The integration of biometrics into travel documents and during countries’ entry and exit checks reduced the risk of malicious individuals crossing borders with fake or fraudulent travel documents. Cryptography infrastructures, in turn, protect both the integrity of the information between travel documents and border IT, as well as the travellers’ privacy.
As the technology continued to evolve rapidly, automated border security systems came next, making the user experience when travelling internationally more secure and efficient. From the travel industry to product providers, biometrics is well on its way to replace boarding passes and document verification at the borders.
Regarding border IT systems, its continued integration has allowed border security to make more informed decisions on the front lines. How does it happen? Modern border posts can run, in fractions of a second, the presented travel documents against national and international databases, making it possible to learn about any travellers’ red flags.
However, a potential global health crisis wasn’t nowhere near the primary concern when these key drivers were developed and put in place. The rapid development of new technologies might just be part of the “answer” for this new masked world order where our eyes, the most visible part we have for now, are even learning to speak. Then, borders can regain the lost ground and fulfil their role successfully in overcoming the COVID-19 crisis.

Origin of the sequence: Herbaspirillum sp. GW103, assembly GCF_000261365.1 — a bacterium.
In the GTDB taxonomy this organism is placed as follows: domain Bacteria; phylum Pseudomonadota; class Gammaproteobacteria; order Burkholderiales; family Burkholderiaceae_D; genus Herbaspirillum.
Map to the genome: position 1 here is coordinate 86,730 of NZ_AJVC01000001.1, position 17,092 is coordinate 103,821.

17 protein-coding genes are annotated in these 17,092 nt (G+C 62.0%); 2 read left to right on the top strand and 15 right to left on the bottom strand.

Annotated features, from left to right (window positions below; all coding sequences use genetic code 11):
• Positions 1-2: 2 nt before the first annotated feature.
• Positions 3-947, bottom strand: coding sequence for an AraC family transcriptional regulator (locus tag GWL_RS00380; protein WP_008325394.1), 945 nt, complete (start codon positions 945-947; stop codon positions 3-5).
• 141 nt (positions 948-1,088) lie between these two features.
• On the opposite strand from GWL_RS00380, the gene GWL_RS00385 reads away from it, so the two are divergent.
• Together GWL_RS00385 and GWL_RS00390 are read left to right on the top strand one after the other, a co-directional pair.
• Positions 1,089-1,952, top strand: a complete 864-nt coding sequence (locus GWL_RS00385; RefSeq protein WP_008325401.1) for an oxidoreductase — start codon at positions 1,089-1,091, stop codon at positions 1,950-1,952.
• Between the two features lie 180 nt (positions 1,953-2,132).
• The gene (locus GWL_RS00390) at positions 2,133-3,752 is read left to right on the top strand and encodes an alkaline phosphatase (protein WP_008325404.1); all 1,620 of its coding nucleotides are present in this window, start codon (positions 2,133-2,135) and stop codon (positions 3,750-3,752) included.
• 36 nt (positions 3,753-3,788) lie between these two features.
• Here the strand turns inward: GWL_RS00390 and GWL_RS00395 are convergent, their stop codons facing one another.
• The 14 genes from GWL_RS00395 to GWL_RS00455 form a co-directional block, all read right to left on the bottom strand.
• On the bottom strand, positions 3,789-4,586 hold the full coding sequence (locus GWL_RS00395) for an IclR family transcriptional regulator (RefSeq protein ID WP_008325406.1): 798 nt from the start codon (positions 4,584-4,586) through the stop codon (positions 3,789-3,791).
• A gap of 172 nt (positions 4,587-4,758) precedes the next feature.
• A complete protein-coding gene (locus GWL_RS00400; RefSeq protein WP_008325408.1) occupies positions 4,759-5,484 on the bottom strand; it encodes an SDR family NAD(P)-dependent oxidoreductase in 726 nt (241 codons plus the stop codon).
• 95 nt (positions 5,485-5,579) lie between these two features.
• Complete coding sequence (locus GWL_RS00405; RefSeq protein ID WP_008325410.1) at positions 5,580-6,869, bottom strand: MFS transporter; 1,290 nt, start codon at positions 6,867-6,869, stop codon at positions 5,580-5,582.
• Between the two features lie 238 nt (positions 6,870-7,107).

Technology trends in border management
We have to remember this is not the first pandemic we’ve witnessed this century. The 2003 Severe Acute Respiratory Syndrome (SARS) epidemic spread throughout the world, hitting 26 countries. There were more than 8000 cases in the same year, according to WHO. This health crisis led some countries to adapt and integrate additional technology at the borders. For example, airports in Asia began using thermal cameras to check peoples temperatures, making it easier to administer additional checks when needed.
Over the first months of the COVID-19 crisis, we have seen initial technology initiatives that might become widely used border solutions in a post-pandemic scenario. We believe there are three key technology trends that will help smart borders take the next big leap.
- Contact-free biometric scanners